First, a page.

Synaptic representation of locomotion in single cerebellar granule cells.

Powell K, Mathy A, Duguid I, Häusser M - Elife (2015)

Spillover acts like a temporal filter.(A) We convolved the ESPCs rates with a biexponential trace to give a filtered trace. (B) The cross-correlation between the filtered traced and EPSCs resembles the cross-correlation between spillover and EPSCs (Figure 2C). (C) The step cycle modulation of the EPSCs is drastically reduced by the filtering procedure (from 0.30 ± 0.03 to 0.13 ± 0.2; p = 4.65 × 10−4; n = 18, 2 limbs for n = 9 cells).DOI:http://dx.doi.org/10.7554/eLife.07290.009
© Copyright Policy
Related In: Results  -  Collection

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getmorefigures.php?uid=PMC4499793&req=5

fig4s1: Spillover acts like a temporal filter.(A) We convolved the ESPCs rates with a biexponential trace to give a filtered trace. (B) The cross-correlation between the filtered traced and EPSCs resembles the cross-correlation between spillover and EPSCs (Figure 2C). (C) The step cycle modulation of the EPSCs is drastically reduced by the filtering procedure (from 0.30 ± 0.03 to 0.13 ± 0.2; p = 4.65 × 10−4; n = 18, 2 limbs for n = 9 cells).DOI:http://dx.doi.org/10.7554/eLife.07290.009
Mentions: Next, we examined the relationship of activity parameters to the step cycle of the mouse, focusing on the two forelimbs. Animals initiated periods of locomotion spontaneously, and would often be still for several seconds between these periods. Electrophysiologically recorded parameters in mossy fiber boutons and granule cells were strikingly modulated by the step cycle (Figure 4A–C), in either or both of the forelimbs. Specifically, statistically significant step cycle modulations were observed for mossy fiber bouton spiking (3 out of 4 cells for the right limb, 1 out of 4 cells for the left limb), granule cell EPSCs (5 out of 9 for the right limb, 4 out of 9 cells for the left limb), and granule cell spiking (0 out of 7 for the right limb, 2 out of 7 cells for the left limb); while spillover was not significantly correlated with step cycle. In Figure 4—figure supplement 1, we show why it is possible that despite high cross-correlations between spillover and EPSCs, significant step cycle modulations are not seen: a temporally filtered EPSC trace (using a biexponential kernel with rise time = 50 ms and decay = 100 ms) exhibits a cross-correlation with the original trace which is similar to spillover (Figure 4—figure supplement 1B), however its step cycle modulations are significantly lower (from 0.30 ± 0.03 to 0.13 ± 0.2, p = 4.65 × 10−4, paired t-test; n = 18—that is, 2 limbs for n = 9 cells), due to the low-pass properties of the filter.10.7554/eLife.07290.008Figure 4.Decoding activity in a single granule cell can predict the step cycle.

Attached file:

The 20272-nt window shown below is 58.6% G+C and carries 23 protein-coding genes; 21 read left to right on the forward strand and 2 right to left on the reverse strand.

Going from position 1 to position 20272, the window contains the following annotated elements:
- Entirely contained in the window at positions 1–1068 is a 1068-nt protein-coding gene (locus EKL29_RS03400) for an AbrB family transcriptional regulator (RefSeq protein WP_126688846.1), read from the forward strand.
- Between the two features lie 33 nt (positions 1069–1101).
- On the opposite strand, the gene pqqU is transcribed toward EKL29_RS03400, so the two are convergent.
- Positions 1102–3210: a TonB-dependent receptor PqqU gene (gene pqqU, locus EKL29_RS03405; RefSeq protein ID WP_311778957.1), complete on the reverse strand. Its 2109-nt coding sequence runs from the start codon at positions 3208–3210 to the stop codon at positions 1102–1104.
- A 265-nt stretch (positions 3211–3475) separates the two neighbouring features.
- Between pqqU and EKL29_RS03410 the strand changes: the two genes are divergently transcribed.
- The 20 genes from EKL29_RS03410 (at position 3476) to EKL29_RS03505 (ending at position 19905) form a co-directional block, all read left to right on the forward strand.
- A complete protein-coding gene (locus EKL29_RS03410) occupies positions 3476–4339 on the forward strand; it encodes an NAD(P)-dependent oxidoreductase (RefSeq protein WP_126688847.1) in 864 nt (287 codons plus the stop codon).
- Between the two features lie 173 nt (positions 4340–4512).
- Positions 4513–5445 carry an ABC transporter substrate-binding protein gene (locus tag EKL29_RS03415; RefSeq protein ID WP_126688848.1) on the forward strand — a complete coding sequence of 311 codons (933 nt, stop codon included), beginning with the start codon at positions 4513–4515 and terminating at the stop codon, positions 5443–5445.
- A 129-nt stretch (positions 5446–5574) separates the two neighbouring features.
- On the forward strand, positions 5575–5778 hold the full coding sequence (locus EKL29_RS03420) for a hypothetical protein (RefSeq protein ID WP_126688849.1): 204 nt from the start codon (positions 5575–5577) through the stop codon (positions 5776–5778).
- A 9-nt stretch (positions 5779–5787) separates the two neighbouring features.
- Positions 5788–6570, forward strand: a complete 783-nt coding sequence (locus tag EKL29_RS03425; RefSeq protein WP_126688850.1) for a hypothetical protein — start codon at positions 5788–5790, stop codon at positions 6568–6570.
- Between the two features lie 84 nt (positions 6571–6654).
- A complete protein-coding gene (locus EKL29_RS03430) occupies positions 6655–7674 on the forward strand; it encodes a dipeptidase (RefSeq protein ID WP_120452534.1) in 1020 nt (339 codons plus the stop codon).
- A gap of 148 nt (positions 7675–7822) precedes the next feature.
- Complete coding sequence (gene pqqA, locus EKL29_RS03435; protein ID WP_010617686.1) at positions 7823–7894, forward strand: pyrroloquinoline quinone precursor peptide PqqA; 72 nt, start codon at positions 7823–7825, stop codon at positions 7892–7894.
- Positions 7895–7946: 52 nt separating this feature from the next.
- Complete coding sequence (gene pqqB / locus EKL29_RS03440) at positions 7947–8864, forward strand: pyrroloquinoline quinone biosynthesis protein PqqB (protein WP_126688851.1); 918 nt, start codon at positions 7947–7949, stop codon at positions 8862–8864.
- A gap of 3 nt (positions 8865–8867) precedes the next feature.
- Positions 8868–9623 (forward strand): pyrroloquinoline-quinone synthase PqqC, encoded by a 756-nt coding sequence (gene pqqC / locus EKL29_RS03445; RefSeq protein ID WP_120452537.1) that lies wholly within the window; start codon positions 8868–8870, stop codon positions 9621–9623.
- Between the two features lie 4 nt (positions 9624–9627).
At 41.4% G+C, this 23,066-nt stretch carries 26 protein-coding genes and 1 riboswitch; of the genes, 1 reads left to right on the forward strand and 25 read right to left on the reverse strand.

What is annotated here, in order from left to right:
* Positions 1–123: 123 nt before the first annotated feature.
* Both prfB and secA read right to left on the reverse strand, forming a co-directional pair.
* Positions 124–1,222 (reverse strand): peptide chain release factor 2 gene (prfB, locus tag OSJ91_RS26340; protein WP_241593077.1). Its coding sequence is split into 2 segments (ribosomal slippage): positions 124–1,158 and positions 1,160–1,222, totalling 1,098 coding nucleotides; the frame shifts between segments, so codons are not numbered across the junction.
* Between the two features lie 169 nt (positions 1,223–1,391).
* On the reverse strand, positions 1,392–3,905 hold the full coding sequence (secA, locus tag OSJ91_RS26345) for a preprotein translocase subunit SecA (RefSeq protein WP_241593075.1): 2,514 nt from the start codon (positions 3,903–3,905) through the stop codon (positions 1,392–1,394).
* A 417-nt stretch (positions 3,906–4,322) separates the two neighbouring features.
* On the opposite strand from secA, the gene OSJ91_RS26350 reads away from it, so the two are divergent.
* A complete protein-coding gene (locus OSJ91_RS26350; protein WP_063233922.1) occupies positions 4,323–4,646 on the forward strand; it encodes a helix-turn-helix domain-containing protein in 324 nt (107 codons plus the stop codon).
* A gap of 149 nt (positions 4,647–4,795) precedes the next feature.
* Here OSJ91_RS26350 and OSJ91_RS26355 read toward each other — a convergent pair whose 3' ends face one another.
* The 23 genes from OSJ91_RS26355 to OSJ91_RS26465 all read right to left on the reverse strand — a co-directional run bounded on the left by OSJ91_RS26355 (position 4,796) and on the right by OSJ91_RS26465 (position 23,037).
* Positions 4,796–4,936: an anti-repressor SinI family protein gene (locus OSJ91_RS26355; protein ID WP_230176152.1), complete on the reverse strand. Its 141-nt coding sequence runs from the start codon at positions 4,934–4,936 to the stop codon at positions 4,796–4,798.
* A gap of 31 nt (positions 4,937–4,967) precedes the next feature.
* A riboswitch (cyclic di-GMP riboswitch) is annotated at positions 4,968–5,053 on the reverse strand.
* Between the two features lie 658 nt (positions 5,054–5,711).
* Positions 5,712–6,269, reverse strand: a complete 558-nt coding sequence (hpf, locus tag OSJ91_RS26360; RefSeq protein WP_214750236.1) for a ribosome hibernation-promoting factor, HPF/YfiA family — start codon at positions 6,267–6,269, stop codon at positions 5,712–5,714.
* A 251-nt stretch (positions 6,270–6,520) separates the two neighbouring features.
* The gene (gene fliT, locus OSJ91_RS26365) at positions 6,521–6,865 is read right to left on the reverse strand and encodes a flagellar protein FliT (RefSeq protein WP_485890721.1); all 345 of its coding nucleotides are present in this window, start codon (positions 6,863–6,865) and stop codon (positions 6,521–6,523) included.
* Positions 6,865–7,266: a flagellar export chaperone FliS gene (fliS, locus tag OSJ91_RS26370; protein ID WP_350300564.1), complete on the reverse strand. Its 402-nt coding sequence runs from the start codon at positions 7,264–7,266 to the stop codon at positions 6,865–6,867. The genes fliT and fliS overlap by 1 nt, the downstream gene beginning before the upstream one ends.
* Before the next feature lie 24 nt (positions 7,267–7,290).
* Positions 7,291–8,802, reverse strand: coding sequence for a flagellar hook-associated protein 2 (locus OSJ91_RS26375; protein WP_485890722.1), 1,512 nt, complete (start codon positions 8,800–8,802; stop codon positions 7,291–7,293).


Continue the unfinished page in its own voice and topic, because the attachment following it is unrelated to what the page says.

Bottom Line: Here, we use in vivo patch-clamp recordings to show that locomotion can be directly read out from mossy fiber synaptic input and spike output in single granule cells.The increase in granule cell spiking during locomotion is enhanced by glutamate spillover currents recruited during movement.Thus, synaptic input delivers remarkably rich information to single neurons during locomotion.

View Article: PubMed Central - PubMed

Affiliation: Wolfson Institute for Biomedical Research and Department of Neuroscience, Physiology and Pharmacology, University College London, London, United Kingdom.

ABSTRACT
The cerebellum plays a crucial role in the regulation of locomotion, but how movement is represented at the synaptic level is not known. Here, we use in vivo patch-clamp recordings to show that locomotion can be directly read out from mossy fiber synaptic input and spike output in single granule cells. The increase in granule cell spiking during locomotion is enhanced by glutamate spillover currents recruited during movement. Surprisingly, the entire step sequence can be predicted from input EPSCs and output spikes of a single granule cell, suggesting that a robust gait code is present already at the cerebellar input layer and transmitted via the granule cell pathway to downstream Purkinje cells. Thus, synaptic input delivers remarkably rich information to single neurons during locomotion.

No MeSH data available.


Related in: MedlinePlus